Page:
That Bench on Bench was built with good reason. Here’s the start of a new journey: lettercarving.
Hand carved lettercarving. Not machine carved. Not routed.
Signs are such a pervasive part of our everyday existence that we rarely think of how they are made. Most, these days, are computer generated in some way and produced through a variety of automation. Early in Dad’s art career he painted signs: shop window signs, store front signs, signs on trucks, gold leaf signs on bank windows (there’s a lock picking story with one of those banks), signs in every imaginable form. All were hand lettered, with letters of all styles flowing magically off long bristled brushes. There was a certain period when the Interstate Commerce Commission required great long strings of registration numbers be painted on the door of every commercial vehicle. While we detest government regulation, that one found Dad frequently lettering trucks and put a lot of food on our table. Â About the time that adhesive, die-cut, plastic lettering came along those regulations eased and reduced the need for hundreds of numbers on every truck door. Long stories short, I have an affinity for hand lettering.
Once in a rare while we come upon a sign with three dimensional characters, and on close inspection usually find that it was power routed. Then, far more rarely we find hand carved work from Kari or maybe Chris Pye.
Chris “wrote the book” about hand lettercarving a dozen years ago. It’s out of stock every place I looked in the U.S., and the world’s largest bookseller needed only 3 months to fetch me a copy from the British publisher.
The book is excellent and I’m slowly working my way through it. One thing is certain. There’s not much forgiveness in lettering, especially incised lettering … where the letters are carved into the wood. I’ve been doing lots of incised practice.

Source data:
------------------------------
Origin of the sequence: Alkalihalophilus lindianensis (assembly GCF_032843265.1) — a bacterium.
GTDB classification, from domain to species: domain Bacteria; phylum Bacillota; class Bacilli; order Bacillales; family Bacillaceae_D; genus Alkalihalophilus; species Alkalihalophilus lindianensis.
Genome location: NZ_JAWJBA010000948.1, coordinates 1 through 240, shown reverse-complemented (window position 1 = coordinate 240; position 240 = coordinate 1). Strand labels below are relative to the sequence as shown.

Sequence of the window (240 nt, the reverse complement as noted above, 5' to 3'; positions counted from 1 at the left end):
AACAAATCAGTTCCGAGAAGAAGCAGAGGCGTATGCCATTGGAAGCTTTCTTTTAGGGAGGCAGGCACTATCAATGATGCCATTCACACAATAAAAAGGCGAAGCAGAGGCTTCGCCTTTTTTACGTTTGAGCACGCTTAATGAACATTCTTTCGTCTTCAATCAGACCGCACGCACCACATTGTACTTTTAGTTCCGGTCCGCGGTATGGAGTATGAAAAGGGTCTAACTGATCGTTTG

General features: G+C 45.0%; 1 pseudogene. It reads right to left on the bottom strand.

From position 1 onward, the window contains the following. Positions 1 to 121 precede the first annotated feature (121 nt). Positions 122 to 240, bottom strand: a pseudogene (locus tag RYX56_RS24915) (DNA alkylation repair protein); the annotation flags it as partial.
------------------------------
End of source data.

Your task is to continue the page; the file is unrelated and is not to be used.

Taking a break from practicing incised letter trenches, hundreds and hundreds of them, I did my first raised / relief carving.
About 40 years ago, my wfe swished a paint brush around for 2 seconds to produce this character, a stylized “E” that we have used since. It made a good subject for my first raised letter.
The first cuts were with a 60 degree v-tool, an Ashley Isles tool at it’s original grind. It works very well but has a higher cutting angle than I prefer. I just haven’t screwed up the courage to change it. … and forgot to take a picture just after the outlining.
Next, everything that is not part of the letter is the ground, and the ground is lowered, using #9 and #6 gouges, about 3/32 of an inch. Then it is leveled with a wide #3 gouge.
“Setting in” started up there around the ball. Setting in is the tedious part, the work of carefully setting the edge bevel exactly where it belongs. It needed quite a range of gouges and some very careful trimming with a fishtail chisel that also doubles as a surgery scalpel.
Then, the ground was fine tuned. Grounding in the small space was a challenge. Some of my smaller palm tools helped there.
After that, I stopped and made a simple “froster” by filing spurs into the end of a carriage bolt. You can see the end of it in the lower left photo.
The froster is to texture the background. The first stage is a quick outline with the v-tool. Next, tap the froster all around the edges of the letter, right at the base of the bevels. Then, the rest of the ground is done by keeping the froster suspended about 1/8 inch off the ground and moving it all around while tapping with a hammer. (and trying not to let it get onto the edge framing)
Then, a single coat of clear satin was applied to seal the bevel edges. That was followed by a 320 grit sanding of the letter face and a red acrylic wash on the ground, and trimming to final size.